Should we be supporting older browsers?

Do you think designers should only support the modern browsers, or is it important to give everyone a great viewing experience?

So what do you think? Do you agree with me, or am I being unrealistic about how easy it is to support older browsers? Let me know in the comments below.

  • davidyell

    Hell no.
    If we must drive the web forward by dragging the slackers by their hair then so be it.
    Then again, I hate having to spend hours doing browser specific code, so I’m biased, quite biased, very biased.

  • Julia Thorne

    I’m not a web developer, so I can’t comment on the ins-and-outs of compatibility, but once a browser developer is no longer supporting an older version of their browser, then site developers shouldn’t be expected to cater for them either.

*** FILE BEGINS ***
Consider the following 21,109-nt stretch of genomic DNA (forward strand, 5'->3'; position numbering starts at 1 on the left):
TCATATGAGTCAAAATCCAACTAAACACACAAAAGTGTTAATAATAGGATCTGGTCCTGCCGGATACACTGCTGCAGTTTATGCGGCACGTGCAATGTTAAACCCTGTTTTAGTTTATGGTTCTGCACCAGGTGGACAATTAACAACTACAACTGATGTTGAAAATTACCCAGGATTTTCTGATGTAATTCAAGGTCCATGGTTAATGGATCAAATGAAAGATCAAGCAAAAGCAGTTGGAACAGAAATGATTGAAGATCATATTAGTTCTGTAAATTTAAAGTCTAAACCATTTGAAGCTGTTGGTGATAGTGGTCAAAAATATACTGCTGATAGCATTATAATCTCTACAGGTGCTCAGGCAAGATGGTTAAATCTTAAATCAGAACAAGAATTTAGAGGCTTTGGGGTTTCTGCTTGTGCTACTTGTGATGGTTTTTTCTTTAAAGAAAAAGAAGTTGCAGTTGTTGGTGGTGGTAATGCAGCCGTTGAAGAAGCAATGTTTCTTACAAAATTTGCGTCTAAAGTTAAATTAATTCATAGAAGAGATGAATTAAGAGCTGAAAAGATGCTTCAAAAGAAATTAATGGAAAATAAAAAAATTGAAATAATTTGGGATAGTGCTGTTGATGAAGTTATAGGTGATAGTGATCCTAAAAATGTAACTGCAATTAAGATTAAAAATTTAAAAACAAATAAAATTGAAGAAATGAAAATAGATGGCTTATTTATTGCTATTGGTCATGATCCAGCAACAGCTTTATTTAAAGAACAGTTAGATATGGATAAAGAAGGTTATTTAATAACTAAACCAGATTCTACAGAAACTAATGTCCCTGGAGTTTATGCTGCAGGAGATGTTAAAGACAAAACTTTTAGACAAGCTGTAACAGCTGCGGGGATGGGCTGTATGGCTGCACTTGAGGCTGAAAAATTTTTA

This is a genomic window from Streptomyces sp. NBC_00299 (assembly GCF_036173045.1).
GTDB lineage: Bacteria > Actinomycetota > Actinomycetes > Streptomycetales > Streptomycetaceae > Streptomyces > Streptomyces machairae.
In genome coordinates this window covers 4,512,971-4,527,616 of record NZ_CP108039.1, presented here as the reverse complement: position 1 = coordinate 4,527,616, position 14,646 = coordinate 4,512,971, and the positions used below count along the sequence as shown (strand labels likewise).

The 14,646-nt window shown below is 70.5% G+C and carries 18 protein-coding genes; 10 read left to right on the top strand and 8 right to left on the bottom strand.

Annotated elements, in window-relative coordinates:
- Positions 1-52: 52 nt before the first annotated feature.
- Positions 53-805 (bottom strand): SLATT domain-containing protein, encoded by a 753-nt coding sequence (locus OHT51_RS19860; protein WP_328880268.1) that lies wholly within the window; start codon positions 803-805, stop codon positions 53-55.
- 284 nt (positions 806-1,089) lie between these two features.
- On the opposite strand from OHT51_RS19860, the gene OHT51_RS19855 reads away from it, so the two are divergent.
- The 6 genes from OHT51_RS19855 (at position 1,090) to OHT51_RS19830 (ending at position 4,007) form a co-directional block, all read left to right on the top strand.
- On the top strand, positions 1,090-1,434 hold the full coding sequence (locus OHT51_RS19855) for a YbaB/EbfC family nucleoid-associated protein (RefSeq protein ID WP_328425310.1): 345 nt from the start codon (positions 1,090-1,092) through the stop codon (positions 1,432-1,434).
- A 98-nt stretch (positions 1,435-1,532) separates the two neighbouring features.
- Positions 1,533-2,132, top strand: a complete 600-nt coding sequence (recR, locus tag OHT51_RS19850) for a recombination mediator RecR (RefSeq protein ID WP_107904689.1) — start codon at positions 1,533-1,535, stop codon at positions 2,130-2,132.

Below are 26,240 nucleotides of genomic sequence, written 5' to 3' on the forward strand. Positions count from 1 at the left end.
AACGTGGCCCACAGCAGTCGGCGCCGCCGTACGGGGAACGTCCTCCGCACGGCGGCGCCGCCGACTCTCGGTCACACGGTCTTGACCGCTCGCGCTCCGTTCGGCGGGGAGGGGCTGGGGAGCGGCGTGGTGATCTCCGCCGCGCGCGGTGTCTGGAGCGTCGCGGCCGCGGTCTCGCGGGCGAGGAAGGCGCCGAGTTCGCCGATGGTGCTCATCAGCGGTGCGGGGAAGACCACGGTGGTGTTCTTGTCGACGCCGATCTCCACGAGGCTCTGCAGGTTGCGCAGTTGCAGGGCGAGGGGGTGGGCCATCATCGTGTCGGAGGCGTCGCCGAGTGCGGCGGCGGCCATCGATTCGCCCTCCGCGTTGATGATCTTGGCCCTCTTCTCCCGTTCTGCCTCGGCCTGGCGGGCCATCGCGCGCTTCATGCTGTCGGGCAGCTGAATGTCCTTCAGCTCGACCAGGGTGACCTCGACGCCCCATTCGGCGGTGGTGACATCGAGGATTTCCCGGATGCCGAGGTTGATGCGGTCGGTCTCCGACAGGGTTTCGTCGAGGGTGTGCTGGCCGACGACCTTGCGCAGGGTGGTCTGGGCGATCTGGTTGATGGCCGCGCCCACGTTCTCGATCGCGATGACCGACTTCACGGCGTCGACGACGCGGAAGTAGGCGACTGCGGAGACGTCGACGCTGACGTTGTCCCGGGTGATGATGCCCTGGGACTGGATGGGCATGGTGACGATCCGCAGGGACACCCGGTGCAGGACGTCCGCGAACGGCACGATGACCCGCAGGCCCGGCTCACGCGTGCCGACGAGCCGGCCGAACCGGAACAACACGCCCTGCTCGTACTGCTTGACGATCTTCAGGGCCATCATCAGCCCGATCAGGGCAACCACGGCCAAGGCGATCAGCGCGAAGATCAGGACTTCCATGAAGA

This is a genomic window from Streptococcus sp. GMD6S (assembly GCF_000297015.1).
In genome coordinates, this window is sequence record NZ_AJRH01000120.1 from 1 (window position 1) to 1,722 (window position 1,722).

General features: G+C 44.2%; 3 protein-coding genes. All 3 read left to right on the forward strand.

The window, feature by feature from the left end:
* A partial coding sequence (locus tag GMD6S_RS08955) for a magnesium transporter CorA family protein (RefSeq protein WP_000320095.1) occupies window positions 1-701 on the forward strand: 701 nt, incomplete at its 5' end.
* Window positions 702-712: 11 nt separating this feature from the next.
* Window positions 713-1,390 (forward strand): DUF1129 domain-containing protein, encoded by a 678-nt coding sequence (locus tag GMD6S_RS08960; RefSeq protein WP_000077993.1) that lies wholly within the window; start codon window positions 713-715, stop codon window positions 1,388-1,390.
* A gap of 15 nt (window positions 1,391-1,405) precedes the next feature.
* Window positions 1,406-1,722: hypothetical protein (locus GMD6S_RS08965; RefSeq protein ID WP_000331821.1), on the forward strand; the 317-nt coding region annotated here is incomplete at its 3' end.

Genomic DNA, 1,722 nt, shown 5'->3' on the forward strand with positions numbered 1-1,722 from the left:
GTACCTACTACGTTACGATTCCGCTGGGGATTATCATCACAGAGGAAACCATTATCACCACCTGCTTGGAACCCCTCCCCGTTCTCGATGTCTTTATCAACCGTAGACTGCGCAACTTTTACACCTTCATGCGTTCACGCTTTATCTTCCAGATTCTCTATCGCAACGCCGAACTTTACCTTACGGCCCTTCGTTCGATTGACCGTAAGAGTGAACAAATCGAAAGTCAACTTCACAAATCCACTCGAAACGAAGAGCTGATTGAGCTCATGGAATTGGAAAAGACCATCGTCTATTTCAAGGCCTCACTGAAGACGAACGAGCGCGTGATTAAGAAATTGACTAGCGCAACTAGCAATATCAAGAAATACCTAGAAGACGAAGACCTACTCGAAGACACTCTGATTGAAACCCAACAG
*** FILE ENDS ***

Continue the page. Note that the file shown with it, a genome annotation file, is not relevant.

• Julia Thorne

    I’m not a web developer, so I can’t comment on the ins-and-outs of compatibility, but once a browser developer is no longer supporting an older version of their browser, then site developers shouldn’t be expected to cater for them either.

  • http://twitter.com/super_mingo Matt Alderson

    I agree completely, if the website was built nicely and properly in the first place, getting it to work in older browsers is fairly easy, it can sometimes be a pain and add up to a good few more hours on the clients bill that may not be needed if people viewing their site use the newer browsers.

    one could argue the need for this extra support on existing site where you can tell the usage of such bad browsers, but new sites are hard to judge.